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Studio still life of glass fragments

What's in my kit bag?

In a lot of ways making photographs and moving image has never been easier. Technology has progressed so much over recent years that almost anyone has access to some way of making photographs and videos.

Perhaps the most accessible is the smartphone, these are now so advanced and powerful that it is easy to make photographs and clips of moving image and edit them on the phone. The resolution is so good that this content fulfils the requirements of a great deal of people, especially if it is going to be shared on screen and over the internet.

So the minimum that you will require to make still and moving image content is likely to be a smartphone!

Beyond the smartphone things start to get a little complicated. There is a great deal of equipment available to record still image, moving image and sound. Following are some examples of equipment you may want to consider. The top camera manufacturers all make DSLRs (Digital Single-Lens Reflex camera) that have video capability as well as still images. You don’t necessarily need the top-of-the-range camera; in fact, in some of the tests that we have carried out the mid-range cameras perform as well at the high end ones, certainly for moving image.

Cameras and lenses

Cameras such as the Canon 5d MKIII are towards the top end of the range and will do an excellent job. These cameras come with interchangeable lenses, this one has a 24-70mmm f2.8 attached.

Canon 5d Mk111

You may want to consider additional lenses such as a 70-200mm which will allow you to use different perspectives on your subject.

Canon 70-200 f2.8

Or even something a bit different such as a tilt shift lens that will allow you to move the focal plane in order to control perspective or depth-of-field using the scheimpflug principal.

Canon 90mm tilt shift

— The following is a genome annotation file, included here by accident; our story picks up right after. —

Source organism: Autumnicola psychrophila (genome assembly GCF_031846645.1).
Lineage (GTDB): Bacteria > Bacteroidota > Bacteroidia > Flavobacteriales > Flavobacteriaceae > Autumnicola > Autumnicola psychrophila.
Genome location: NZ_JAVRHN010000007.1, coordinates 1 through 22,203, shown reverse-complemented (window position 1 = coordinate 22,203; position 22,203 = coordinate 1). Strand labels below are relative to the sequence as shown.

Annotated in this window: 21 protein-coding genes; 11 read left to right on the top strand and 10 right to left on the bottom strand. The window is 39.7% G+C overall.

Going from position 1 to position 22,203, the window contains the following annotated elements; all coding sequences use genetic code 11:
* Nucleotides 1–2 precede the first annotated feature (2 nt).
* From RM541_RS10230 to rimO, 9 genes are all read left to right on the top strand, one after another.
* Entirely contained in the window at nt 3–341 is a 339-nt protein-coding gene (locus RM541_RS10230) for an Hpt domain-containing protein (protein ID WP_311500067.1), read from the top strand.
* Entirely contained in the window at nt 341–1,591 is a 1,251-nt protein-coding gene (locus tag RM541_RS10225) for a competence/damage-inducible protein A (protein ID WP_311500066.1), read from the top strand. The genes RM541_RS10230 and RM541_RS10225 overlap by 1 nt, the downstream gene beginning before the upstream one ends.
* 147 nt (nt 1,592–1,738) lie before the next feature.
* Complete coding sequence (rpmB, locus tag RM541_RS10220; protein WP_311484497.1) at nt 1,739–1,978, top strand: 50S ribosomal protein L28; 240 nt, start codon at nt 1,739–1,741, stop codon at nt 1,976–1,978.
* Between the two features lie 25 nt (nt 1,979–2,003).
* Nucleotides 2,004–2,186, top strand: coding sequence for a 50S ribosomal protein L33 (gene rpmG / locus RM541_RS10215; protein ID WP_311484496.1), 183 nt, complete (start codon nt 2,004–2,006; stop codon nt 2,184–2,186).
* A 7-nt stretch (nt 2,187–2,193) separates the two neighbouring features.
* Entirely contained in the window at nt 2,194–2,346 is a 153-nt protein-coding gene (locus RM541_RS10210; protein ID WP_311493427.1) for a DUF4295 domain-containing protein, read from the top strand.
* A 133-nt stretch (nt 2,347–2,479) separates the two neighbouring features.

Stabilising the camera

Perhaps one of the most important considerations after the camera and lens is stability. The most obvious way of stabilising your camera, certainly for still photographers is the tripod. Moving image tripods tend to be very similar, but may have geared heads with resistance so that panned shots are smooth.

Moving image tripod

However a tripod isn’t always the most practical method of stabilising your camera. If you want to move around and follow a moving subject for example. In these cases something like a Fig Rig would make things much easier. The Fig Rig (named after its inventor, director Mike Figgis) is essentially a ring with the camera suspended in the middle which makes it easier to move in a more controllable way - it effectively prevents you from making jerky movements that are all too easy when just holding the camera.

Fig Rig

Another great option is the shoulder rig which mounts the camera on a mount that rests on your shoulder. If you plan on filming for longer periods of time the shoulder rig is a great option as it takes the weight off your hands and arms.

Shoulder Rig

Sound recording

Sound is a really important consideration with moving image, this is an area that photographers traditionally wouldn’t need to deal with! Whilst DSLRs have the ability to record sound they do suffer from having a very small microphone on the camera body which is very susceptible to any noise that you as the photographer may make, but it is also next to useless for recording sounds that may be happening away from the camera.

In an upcoming video John Watson explains the techniques of using two different sound recorders, the Taskam DR100 and the Taskam DR60MkII.

The Taskam DR100 is capable of recording sound as a stand alone unit, utilising the microphones on the top of the unit it can be placed near your subject to capture what you want.

Taskam DR100

The Taskam DR60MkII on the other hand is mounted underneath a camera and relies on an external microphone to record sound.

Taskam DR60Mk11

Linked to the Taskam DR60MkII you would need an external microphone such as the Rode NTG2. An external microphone of this type is very directional and will allow you to focus on the sounds that you want to capture.

Rode NTG2

This is usually mounted on a boom pole which can be used hand held or attached to a studio stand if your subject isn’t moving about too much.

Please use the comments section to tell us what’s in your kit bag?

  • Are there other things that you have in your kit bag already that you find useful for moving image recording?
  • There is a great deal of equipment that you could have, but what couldn’t you live without?
  • Are there any questions that you have about equipment for moving image?

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This article is from the free online course:

Commercial Photography: Still and Moving Image

Norwich University of the Arts (NUA)